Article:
sometimes written in gold and jewels.
It is never held by the believers below
the girdle or touched without previous
purification. Nothing is more hateful
to the Mussulman than to see a copy in
the I ands of a giaour or infidel.
A much more ancient collection of
writings is the Yedas, the oldest books
in the Hindoo literature, and dating
far back of the timo of Christ. The
oldest hymn of the oldest book, the
Rig-Veda, is thought t; date from
B. C. 2400. The Upanisliads, or treat
ises of theology, are later, and are al
most the only part of tho Yedas now
read. The four visions of the Yedas
contaiu in all 1010 hymns, which every
Brahml must learn by heart. They
are rec ized by the Laws of Maun#
which form the text-book of Brahmin
ism. They were written in twelve
books ten to nine centuries before
Christ. Tho mythology of the Hin
doos is comprised mainly in two great
epic poems, the Ramavana and the
Mahabharata, containing respectively
50,000 and 120,000 lines, and together
filling eighteen "ge volumes. These
are now almost exclusively read as the
sacred books of India, with thePuranas,
of similar character but much later date.
The Shasters or Shastras ("booits") Is a
general term for all the authoritative re
ligious and legal works of the Hindoos.
The Buddhist sacred books are also
very numerous, but I find no name for
them except the "Pitchas," or Buddhist
scripture, in the Palo language, found
The Zend-Avesta (i. e., the text or
scripture with a zend, orcommcn
tary) is the bible of the an
cient Parsees or lire-worshipers. It is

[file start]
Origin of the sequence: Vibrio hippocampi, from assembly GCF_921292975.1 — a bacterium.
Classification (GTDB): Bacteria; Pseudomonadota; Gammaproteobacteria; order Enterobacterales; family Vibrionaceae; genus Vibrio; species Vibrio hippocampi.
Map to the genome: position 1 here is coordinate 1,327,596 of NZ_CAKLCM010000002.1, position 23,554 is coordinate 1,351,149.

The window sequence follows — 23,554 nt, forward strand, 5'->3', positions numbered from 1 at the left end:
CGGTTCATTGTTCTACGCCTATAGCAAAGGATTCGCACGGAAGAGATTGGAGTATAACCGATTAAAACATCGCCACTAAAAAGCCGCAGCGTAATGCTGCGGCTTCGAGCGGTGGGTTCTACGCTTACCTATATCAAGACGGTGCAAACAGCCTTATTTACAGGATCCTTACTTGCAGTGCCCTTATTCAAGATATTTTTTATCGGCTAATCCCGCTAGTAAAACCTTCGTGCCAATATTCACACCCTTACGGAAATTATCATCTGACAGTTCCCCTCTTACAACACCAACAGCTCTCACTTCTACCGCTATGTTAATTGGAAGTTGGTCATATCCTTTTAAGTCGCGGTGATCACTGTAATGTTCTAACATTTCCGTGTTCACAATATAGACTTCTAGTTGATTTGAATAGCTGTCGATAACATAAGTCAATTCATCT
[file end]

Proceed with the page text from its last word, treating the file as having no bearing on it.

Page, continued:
supposed to have been written in Bec
tria or eastern Persia, 1250 to 1300
years before Christ, by Zoroaster or
Zarathustia. Unlike most other sa
cred books, it is not a body of divinity
or dogmatic religion, but it is a liturgy#
a collection of prayers, hymns, invoca
tions and thanksgivings to many dei
ties. It is a manual of worship, to be
recited by tho priests in public, and
read privately by tho laity. The
Biulde-Niseh is a later book of the
same religion, and details the Parsee
works of Moncius, another Chinese re
former. Taoism, or tho religion
founded by Lao-tze, in the same age
with Confucius, rests upon the booka
called Tse-lao, or "Old Teacher," and
the Tav-te-king, which specially repre
sents the notions of tho illustrious
Lao-tze. Jt is an interesting fact that
tho Tae Ping rebels of 1803-4, al
though not professing to bo Jews or
Christians, took our Bible for their
book, and claimed that if their insur
rection succeeded it would be substi
tuted for the writings of Confucius
The ancient Egyptians had foitv
two sacred books, in live classes, con
taining hymns in praise of the gods,
instructions in morals, religious rites,
tho education of priests and related
Tho Greek and Roman mythology
had no sacred books, unless certain po„
etieal works may Vie taken for such.
The two Eddas set forth the mythol
ogy of tho Norsemen, or ancient
Scandinavians. They originated in
Iceland, tho poetic or elder Edda com
prising thirty-seven religious poems of
religious and heroic history, and the
younger or prose Edda giving a full
synopsis of the Norse mythology. The
term "Edda" means "great grand